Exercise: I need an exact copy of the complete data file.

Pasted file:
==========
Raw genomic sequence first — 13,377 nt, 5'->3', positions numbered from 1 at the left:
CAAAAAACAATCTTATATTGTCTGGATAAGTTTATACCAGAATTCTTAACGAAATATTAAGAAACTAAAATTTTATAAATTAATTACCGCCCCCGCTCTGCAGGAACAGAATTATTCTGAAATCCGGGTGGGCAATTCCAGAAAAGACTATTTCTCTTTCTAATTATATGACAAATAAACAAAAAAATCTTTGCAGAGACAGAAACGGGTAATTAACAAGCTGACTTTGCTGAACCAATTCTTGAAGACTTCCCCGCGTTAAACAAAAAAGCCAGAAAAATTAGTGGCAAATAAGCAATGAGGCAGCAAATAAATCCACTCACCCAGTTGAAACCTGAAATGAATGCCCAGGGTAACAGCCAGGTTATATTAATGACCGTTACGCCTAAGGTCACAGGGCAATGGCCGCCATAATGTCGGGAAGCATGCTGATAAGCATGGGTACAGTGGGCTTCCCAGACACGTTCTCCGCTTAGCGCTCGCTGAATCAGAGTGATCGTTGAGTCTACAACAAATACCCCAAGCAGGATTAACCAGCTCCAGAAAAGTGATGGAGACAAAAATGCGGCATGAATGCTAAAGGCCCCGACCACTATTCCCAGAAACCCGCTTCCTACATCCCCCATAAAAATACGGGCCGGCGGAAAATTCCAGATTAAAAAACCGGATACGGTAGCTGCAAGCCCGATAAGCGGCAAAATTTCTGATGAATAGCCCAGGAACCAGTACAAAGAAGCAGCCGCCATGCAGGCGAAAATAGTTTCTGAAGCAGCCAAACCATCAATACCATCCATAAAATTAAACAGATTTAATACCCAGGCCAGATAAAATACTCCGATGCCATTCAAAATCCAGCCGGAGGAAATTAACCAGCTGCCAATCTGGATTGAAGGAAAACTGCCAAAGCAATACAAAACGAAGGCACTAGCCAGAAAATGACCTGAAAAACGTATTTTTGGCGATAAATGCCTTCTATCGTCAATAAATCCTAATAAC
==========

Raw genomic sequence first — 13,377 nt, 5'->3', positions numbered from 1 at the left:
CAAAAAACAATCTTATATTGTCTGGATAAGTTTATACCAGAATTCTTAACGAAATATTAAGAAACTAAAATTTTATAAATTAATTACCGCCCCCGCTCTGCAGGAACAGAATTATTCTGAAATCCGGGTGGGCAATTCCAGAAAAGACTATTTCTCTTTCTAATTATATGACAAATAAACAAAAAAATCTTTGCAGAGACAGAAACGGGTAATTAACAAGCTGACTTTGCTGAACCAATTCTTGAAGACTTCCCCGCGTTAAACAAAAAAGCCAGAAAAATTAGTGGCAAATAAGCAATGAGGCAGCAAATAAATCCACTCACCCAGTTGAAACCTGAAATGAATGCCCAGGGTAACAGCCAGGTTATATTAATGACCGTTACGCCTAAGGTCACAGGGCAATGGCCGCCATAATGTCGGGAAGCATGCTGATAAGCATGGGTACAGTGGGCTTCCCAGACACGTTCTCCGCTTAGCGCTCGCTGAATCAGAGTGATCGTTGAGTCTACAACAAATACCCCAAGCAGGATTAACCAGCTCCAGAAAAGTGATGGAGACAAAAATGCGGCATGAATGCTAAAGGCCCCGACCACTATTCCCAGAAACCCGCTTCCTACATCCCCCATAAAAATACGGGCCGGCGGAAAATTCCAGATTAAAAAACCGGATACGGTAGCTGCAAGCCCGATAAGCGGCAAAATTTCTGATGAATAGCCCAGGAACCAGTACAAAGAAGCAGCCGCCATGCAGGCGAAAATAGTTTCTGAAGCAGCCAAACCATCAATACCATCCATAAAATTAAACAGATTTAATACCCAGGCCAGATAAAATACTCCGATGCCATTCAAAATCCAGCCGGAGGAAATTAACCAGCTGCCAATCTGGATTGAAGGAAAACTGCCAAAGCAATACAAAACGAAGGCACTAGCCAGAAAATGACCTGAAAAACGTATTTTTGGCGATAAATGCCTTCTATCGTCAATAAATCCTAATAAC